Family Advice from the Senior Living Experts: “Begin the Conversation Early”

 Posted by Caring Transitions on January 22, 2016 at 10:00 AM

Guest Blog by Adele Lund, Director, Community & Business Relations, Laureate Group

“I’ve had the pleasure of working with thousands of adult children as they navigate the transition of a loved one from their home of many years to a senior community or care facility. I have observed that when a family hasn’t had an ongoing dialogue with their parent about possible changes in the future, siblings often form different ideas of what would be best for mom or dad.   When finally confronted with decisions, each child brings their own experience, as well as their personal conversations over the years with their parent.  And while each sibling may be right to some degree, their different perspectives of what is “best” for mom or dad cause undue conflict at a time when the family can least afford it.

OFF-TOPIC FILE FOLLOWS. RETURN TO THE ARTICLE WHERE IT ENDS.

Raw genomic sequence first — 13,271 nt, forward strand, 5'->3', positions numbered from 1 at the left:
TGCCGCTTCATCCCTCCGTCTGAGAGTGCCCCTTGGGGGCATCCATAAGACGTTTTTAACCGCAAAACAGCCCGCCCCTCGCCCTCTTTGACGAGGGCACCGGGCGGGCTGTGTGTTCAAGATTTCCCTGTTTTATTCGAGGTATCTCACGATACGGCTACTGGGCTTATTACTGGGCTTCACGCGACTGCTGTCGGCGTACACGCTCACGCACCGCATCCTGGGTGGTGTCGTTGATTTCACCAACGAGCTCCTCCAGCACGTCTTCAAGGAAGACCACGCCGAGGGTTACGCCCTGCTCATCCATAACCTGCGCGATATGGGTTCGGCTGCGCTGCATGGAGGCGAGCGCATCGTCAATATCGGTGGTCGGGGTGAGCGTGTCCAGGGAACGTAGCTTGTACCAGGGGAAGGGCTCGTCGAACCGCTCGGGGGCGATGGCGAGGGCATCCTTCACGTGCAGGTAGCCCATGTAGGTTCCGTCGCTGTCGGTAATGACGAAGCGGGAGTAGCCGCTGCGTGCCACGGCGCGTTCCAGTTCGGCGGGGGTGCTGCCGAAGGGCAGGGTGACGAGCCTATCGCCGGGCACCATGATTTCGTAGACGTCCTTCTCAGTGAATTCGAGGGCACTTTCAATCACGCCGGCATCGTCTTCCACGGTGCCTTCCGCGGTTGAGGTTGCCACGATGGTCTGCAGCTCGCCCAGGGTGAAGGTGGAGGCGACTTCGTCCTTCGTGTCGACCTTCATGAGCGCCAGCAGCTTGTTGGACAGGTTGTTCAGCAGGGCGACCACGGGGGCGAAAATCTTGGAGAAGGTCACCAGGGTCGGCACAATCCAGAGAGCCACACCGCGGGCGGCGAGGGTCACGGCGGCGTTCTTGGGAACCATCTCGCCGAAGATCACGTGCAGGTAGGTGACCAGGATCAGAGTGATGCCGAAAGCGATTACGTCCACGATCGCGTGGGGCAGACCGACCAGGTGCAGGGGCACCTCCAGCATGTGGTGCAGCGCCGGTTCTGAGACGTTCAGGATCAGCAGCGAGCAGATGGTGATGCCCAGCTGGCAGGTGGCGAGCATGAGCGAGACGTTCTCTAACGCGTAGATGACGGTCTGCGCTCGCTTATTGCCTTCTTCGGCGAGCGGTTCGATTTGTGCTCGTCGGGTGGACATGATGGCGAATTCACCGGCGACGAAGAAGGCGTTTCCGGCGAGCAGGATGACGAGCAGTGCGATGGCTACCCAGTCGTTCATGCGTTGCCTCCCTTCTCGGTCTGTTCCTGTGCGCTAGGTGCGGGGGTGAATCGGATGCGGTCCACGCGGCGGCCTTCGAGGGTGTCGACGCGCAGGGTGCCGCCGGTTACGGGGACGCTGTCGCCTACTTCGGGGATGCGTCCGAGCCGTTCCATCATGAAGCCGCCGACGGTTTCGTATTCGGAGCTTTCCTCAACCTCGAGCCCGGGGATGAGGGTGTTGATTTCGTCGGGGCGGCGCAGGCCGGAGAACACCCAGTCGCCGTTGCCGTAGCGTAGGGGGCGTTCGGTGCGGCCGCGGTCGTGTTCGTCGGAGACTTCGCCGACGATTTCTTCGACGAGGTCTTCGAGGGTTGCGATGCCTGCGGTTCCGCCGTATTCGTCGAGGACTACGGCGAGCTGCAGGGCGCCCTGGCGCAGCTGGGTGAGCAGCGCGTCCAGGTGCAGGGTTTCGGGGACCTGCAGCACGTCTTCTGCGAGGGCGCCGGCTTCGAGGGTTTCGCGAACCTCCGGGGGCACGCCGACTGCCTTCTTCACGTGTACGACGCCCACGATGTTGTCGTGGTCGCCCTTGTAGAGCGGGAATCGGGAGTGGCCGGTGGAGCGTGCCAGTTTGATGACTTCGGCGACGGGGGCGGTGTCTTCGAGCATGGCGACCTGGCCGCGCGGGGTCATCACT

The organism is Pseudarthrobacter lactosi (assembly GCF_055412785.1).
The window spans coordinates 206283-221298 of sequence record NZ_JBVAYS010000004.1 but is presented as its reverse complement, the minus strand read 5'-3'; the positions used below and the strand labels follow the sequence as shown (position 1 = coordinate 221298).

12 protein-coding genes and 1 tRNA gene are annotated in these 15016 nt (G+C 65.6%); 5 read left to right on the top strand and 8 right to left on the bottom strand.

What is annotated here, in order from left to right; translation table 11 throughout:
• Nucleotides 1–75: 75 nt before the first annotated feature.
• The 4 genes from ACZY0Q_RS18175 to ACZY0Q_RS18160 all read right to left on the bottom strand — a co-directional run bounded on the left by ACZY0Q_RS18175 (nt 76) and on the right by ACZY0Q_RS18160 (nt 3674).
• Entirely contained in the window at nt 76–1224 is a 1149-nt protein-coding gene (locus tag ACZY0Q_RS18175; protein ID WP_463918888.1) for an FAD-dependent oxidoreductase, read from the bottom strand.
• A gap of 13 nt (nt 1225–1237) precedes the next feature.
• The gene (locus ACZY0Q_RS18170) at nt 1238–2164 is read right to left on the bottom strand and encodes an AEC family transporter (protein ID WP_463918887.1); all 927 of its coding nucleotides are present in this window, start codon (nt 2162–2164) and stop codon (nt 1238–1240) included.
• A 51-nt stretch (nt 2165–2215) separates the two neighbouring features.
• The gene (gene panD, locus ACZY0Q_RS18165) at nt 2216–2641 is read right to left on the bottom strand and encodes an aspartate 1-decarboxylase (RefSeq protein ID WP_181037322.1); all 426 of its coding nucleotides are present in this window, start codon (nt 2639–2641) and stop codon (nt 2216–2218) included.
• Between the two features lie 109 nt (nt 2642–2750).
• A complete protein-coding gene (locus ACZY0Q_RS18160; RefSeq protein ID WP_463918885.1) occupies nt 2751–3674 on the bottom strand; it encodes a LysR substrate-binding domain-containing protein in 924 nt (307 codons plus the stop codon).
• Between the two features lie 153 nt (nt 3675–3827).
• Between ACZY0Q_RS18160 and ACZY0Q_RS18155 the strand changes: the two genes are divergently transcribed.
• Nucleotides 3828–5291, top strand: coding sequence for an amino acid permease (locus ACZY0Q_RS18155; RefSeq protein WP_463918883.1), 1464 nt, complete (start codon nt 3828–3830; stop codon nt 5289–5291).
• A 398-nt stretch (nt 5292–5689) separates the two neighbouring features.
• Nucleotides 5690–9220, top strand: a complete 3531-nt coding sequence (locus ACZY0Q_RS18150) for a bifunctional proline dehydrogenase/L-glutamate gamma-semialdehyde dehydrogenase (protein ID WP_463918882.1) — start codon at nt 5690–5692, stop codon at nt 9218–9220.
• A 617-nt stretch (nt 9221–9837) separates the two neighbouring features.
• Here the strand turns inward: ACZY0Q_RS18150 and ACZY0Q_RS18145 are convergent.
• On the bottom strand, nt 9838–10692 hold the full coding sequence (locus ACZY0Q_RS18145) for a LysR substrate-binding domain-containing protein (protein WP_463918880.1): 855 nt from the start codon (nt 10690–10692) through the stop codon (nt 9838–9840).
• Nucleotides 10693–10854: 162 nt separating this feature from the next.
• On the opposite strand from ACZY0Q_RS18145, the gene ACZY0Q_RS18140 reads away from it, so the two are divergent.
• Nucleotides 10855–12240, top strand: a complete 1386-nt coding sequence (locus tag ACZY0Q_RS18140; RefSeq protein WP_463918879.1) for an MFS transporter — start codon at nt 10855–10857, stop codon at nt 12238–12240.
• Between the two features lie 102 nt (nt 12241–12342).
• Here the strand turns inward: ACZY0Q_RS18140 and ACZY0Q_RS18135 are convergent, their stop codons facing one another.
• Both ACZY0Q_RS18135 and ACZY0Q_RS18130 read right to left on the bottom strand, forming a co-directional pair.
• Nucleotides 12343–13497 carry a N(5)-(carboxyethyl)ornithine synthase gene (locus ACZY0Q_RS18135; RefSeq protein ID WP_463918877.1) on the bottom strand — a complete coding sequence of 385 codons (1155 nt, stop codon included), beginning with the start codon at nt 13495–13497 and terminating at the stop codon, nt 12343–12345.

As the need for change draws closer, older adults are less inclined to talk about it, for fear their children are going to force them to do something.  I encourage adult children to begin the conversation about their parents’ future long before the need for change is upon them.

When you have a loved one with memory loss, one of the hardest things to do is make decisions for them.  We’ve always felt that we are doing the honorable thing by allowing our parents to take part in decisions about their future.   

The problem is, by virtue of the diagnosis of memory loss, a parent’s ability to take part in these decisions may be limited. They may not even be able to recall what was discussed a few minutes ago, so all the valid reasons for making the changes we discussed last week, yesterday and again this morning are possibly gone. When that’s true, how “honoring” is it to expect them to make decisions they’re no longer capable of making?  No matter how hard they try, no matter how responsible they’ve always been, the logic and thought process needed to make a good decision about their own future is simply no longer in their skill set. “

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Laureate Group operates eight senior communities throughout the Greater Milwaukee area.

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